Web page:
Howard Marks put it nicely when he said that, rather than worrying about share price volatility, 'The possibility of permanent loss is the risk I worry about... and every practical investor I know worries about.' So it might be obvious that you need to consider debt, when you think about how risky any given stock is, because too much debt can sink a company. Importantly, Vetrya S.p.A. (BIT:VTY) does carry debt. But the real question is whether this debt is making the company risky.
When Is Debt Dangerous?
Debt assists a business until the business has trouble paying it off, either with new capital or with free cash flow. Ultimately, if the company can't fulfill its legal obligations to repay debt, shareholders could walk away with nothing. However, a more usual (but still expensive) situation is where a company must dilute shareholders at a cheap share price simply to get debt under control. Of course, the upside of debt is that it often represents cheap capital, especially when it replaces dilution in a company with the ability to reinvest at high rates of return. When we think about a company's use of debt, we first look at cash and debt together.
What Is Vetrya's Net Debt?
As you can see below, Vetrya had €5.81m of debt at December 2018, down from €6.29m a year prior. But it also has €9.17m in cash to offset that, meaning it has €3.36m net cash.
A Look At Vetrya's Liabilities
We can see from the most recent balance sheet that Vetrya had liabilities of €32.7m falling due within a year, and liabilities of €4.19m due beyond that. On the other hand, it had cash of €9.17m and €31.3m worth of receivables due within a year. So it can boast €3.59m more liquid assets than total liabilities.
This short term liquidity is a sign that Vetrya could probably pay off its debt with ease, as its balance sheet is far from stretched. Simply put, the fact that Vetrya has more cash than debt is arguably a good indication that it can manage its debt safely.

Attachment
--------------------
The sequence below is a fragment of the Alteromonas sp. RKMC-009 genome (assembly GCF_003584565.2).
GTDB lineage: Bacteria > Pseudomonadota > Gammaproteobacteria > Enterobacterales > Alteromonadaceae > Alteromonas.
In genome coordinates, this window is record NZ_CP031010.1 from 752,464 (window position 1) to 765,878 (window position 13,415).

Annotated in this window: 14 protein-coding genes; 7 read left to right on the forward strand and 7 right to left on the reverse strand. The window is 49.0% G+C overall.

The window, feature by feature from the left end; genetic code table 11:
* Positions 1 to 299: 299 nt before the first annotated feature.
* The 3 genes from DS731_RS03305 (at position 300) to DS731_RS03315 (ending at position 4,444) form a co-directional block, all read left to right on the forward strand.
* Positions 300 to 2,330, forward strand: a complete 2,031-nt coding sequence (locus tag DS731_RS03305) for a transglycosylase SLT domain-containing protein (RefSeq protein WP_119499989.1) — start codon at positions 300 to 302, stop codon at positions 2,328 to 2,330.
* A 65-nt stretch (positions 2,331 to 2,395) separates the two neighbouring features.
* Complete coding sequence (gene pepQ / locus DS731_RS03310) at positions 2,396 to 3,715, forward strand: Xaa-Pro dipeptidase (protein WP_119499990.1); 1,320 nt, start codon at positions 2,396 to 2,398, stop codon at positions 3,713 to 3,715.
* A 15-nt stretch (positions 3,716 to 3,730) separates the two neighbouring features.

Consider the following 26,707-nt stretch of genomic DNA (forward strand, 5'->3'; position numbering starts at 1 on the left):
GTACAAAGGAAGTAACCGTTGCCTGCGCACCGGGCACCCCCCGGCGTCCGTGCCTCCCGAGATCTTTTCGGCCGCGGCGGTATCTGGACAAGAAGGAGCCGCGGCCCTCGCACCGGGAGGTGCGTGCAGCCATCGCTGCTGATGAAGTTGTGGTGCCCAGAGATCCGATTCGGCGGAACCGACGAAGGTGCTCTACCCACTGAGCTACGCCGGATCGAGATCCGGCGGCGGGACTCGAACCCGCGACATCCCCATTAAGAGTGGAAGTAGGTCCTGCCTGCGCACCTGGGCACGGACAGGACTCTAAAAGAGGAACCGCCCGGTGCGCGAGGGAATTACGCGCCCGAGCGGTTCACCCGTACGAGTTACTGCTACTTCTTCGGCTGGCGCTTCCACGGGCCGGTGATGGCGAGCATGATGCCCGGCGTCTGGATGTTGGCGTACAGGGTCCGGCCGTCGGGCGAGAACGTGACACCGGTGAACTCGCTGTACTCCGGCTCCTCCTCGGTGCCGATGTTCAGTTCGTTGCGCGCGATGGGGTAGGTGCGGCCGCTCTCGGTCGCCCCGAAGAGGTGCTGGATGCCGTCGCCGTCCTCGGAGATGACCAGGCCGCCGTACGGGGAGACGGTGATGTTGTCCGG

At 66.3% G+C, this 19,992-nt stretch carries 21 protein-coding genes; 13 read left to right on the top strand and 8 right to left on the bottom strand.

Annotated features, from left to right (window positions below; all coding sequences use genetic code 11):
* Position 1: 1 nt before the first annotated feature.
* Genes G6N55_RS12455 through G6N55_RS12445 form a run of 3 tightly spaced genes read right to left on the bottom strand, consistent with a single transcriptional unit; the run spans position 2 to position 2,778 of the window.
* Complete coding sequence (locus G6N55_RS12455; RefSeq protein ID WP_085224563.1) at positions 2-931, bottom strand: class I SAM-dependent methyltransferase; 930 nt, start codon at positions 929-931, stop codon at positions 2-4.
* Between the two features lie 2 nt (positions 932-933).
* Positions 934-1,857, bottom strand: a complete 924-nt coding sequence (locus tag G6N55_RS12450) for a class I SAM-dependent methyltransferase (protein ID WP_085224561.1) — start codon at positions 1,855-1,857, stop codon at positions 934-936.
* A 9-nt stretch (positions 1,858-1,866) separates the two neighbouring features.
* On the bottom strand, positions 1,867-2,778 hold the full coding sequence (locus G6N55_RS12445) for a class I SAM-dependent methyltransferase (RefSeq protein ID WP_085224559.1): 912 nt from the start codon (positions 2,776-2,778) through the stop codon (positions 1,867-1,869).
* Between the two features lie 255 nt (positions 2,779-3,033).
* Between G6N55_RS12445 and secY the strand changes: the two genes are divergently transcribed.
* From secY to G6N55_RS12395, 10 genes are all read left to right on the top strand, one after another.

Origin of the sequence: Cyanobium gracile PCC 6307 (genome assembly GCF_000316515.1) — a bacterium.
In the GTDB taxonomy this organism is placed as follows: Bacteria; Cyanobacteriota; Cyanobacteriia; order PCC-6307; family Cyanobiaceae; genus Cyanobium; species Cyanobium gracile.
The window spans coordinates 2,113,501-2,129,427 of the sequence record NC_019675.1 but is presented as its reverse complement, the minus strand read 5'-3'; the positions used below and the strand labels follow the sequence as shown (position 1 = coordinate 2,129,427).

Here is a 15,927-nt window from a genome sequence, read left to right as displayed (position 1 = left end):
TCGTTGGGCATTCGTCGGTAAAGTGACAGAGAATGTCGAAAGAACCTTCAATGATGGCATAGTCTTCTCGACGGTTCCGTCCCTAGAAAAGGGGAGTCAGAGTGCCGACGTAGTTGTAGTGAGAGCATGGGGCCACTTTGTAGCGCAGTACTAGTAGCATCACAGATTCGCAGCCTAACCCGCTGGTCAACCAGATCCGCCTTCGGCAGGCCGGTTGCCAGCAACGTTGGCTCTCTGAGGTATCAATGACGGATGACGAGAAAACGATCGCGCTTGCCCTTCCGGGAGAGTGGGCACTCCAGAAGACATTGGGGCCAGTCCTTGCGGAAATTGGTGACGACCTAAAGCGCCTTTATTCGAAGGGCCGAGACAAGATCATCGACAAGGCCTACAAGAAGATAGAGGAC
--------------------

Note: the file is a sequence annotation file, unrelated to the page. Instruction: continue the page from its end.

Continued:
The good news is that Vetrya has increased its EBIT by 5.4% over twelve months, which should ease any concerns about debt repayment. There's no doubt that we learn most about debt from the balance sheet. But it is Vetrya's earnings that will influence how the balance sheet holds up in the future. So when considering debt, it's definitely worth looking at the earnings trend. Click here for an interactive snapshot.
But our final consideration is also important, because a company cannot pay debt with paper profits; it needs cold hard cash. Vetrya may have net cash on the balance sheet, but it is still interesting to look at how well the business converts its earnings before interest and tax (EBIT) to free cash flow, because that will influence both its need for, and its capacity to manage debt. During the last three years, Vetrya produced sturdy free cash flow equating to 56% of its EBIT, about what we'd expect. This cold hard cash means it can reduce its debt when it wants to.
While it is always sensible to investigate a company's debt, in this case Vetrya has €3.4m in net cash and a decent-looking balance sheet. So we don't think Vetrya's use of debt is risky. Over time, share prices tend to follow earnings per share, so if you're interested in Vetrya, you may well want to click here to check an interactive graph of its earnings per share history.
If you're interested in investing in businesses that can grow profits without the burden of debt, then check out this free list of growing businesses that have net cash on the balance sheet.
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